What Is the Difference Between Password Protection and Password Encryption?
We often talk about how to protect user's email, social media accounts, and so on, but what about text documents and other files we might store on our devices? If you have ever asked yourself what is the best way to keep a PDF or any other file secret you might have come across two phrases: password protection and password encryption. Password protection and encryption are two different methods, even though they may sound alike. In this blog post, we will explain what the difference between these two methods is and how to make sure your data gets protected against people you are hiding it from while ensuring you will not lose access to it yourself.
What is password protection?
Password protection is like locking something in a safe-deposit. It means no one can get to the locked content without knowing the right combination. This method is used on separate documents, folders, and other data the computer's user may want to protect from other people who might have access to the device. The problem is, if someone interested in such content obtains the password or finds a way to open it without it, the content might be revealed despite the owner's efforts to keep it hidden. Unfortunately, there are a lot of ways hackers could obtain the password or hack in without it. For example, it could be obtained with the help of malware, or it might be guessed if the user chooses a weak password. Not to mention, when it comes to PDF documents, the passwords placed on them can be removed using the CMD window or specific password recovery tools.
What is password encryption?
Password encryption is a step up from password protection. The term can be a tad confusing because, in fact, you cannot encrypt the password itself. Instead, by setting up "password encryption" you are creating a password AND encrypting the contents of the file. In our example (see instructions below), the contents of the user's PDF document are not only password protected, but also encrypted. It is a process during which the content one wishes to keep secret is altered to make it unrecognizable. For example, if it is a text document, letters of each word might be shuffled with additional characters so the words would no longer make any sense. The reverse process is only available if the person who wants to decrypt this data can provide a specific decryption key or a password. In other words, even if the password is removed no one could read the hidden content as it still would need to be decrypted. Of course, it is important to realize you might be unable to retrieve it too if you lose the decryption key, aka, the password.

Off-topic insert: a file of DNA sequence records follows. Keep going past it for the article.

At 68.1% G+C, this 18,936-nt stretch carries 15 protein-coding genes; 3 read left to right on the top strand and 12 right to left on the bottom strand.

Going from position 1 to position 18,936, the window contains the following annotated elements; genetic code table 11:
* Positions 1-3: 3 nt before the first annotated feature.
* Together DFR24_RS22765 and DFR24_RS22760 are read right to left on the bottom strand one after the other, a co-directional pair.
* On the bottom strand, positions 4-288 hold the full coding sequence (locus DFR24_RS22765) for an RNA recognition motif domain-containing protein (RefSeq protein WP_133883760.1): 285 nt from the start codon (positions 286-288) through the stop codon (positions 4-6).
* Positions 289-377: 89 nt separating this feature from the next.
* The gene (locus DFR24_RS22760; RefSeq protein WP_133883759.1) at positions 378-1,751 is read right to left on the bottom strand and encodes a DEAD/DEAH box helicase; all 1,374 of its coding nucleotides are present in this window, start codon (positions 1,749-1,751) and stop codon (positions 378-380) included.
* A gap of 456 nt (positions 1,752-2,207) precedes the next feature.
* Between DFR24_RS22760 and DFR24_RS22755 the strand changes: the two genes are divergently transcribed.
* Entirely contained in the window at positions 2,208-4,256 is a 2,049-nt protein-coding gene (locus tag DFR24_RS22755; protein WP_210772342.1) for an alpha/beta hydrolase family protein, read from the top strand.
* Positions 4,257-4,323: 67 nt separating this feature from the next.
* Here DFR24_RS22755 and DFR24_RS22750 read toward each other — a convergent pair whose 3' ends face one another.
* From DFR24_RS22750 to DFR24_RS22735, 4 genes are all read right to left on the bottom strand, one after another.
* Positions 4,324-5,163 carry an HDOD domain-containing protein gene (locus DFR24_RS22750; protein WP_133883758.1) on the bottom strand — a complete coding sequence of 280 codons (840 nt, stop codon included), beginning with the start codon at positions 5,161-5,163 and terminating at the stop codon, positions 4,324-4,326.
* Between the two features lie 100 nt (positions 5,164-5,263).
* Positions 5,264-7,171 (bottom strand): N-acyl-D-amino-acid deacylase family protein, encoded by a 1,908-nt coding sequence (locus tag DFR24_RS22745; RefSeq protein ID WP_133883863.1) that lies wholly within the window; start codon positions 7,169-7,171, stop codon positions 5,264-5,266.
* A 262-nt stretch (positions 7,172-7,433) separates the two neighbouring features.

How to password protect a PDF file?
- Open your chosen PDF file.
- Go to Tools and select Protect.
- Then pick Encrypt and choose Encrypt with Password.
- After selecting Require A Password To Open The Document insert your password.
- Pick an Acrobat version next to Compatibility (select the same version as the recipient has or lower).
- Choose from encryption options:
- Encrypt All Document Contents
- Encrypt All Document Contents Except Metadata
- Press OK.
- Confirm and retype the password when asked (make sure you remember it).
- Select OK to finish.
Which method is more secure?
No doubt it is safer to use password encryption since it provides two security layers and password protection has only one. Nevertheless, it usually depends on the data one wishes to protect and the people he wants to keep it away from. For instance, if you want your kids to be unable to open less important documents or other information, you could password protect it with a secure password made up from random characters; something they could never guess. On the other hand, if we are talking about sensitive data the loss of which could do damage to your virtual security, we would recommend picking password encryption instead.
As explained earlier, the main risk with password protection is that hackers interested in your data might find ways to access it without the password or find other ways to break in. However, even though one of the methods is considered to be safer than the other one, they both have one flaw, which is the user could forget the password. In such case, the files might be lost even if the user locked them away to protect them. Meaning if you are planning on password protecting or password encrypting your files it would be a good idea to think of a way to save the generated passwords somewhere safe in case there is a need to look them up.
How to store passwords with Cyclonis Password Manager?
Even though the password manager's main feature allows automatic login on accounts and sites you can access via your browser; it does not mean you cannot save passwords for various applications or in this case password protected files. Cyclonis has a feature called Private Notes. It allows one to create notes secured with password protection and encryption. The software’s team recommend using it not only when creating secret notes for oneself, but also to store various passwords.
All notes are held in the user's private vault just the same as passwords saved for web pages and online accounts, so if you worry about the information's safety, you should rest assured the application will keep it encrypted and secured. All you have to do is pick a secure master password and memorize it so you could access created Private Notes. As you see, if you forget it even the software creators will be unable to access your vault and retrieve data guarded in it. To learn how to create Private Notes, you should continue reading here.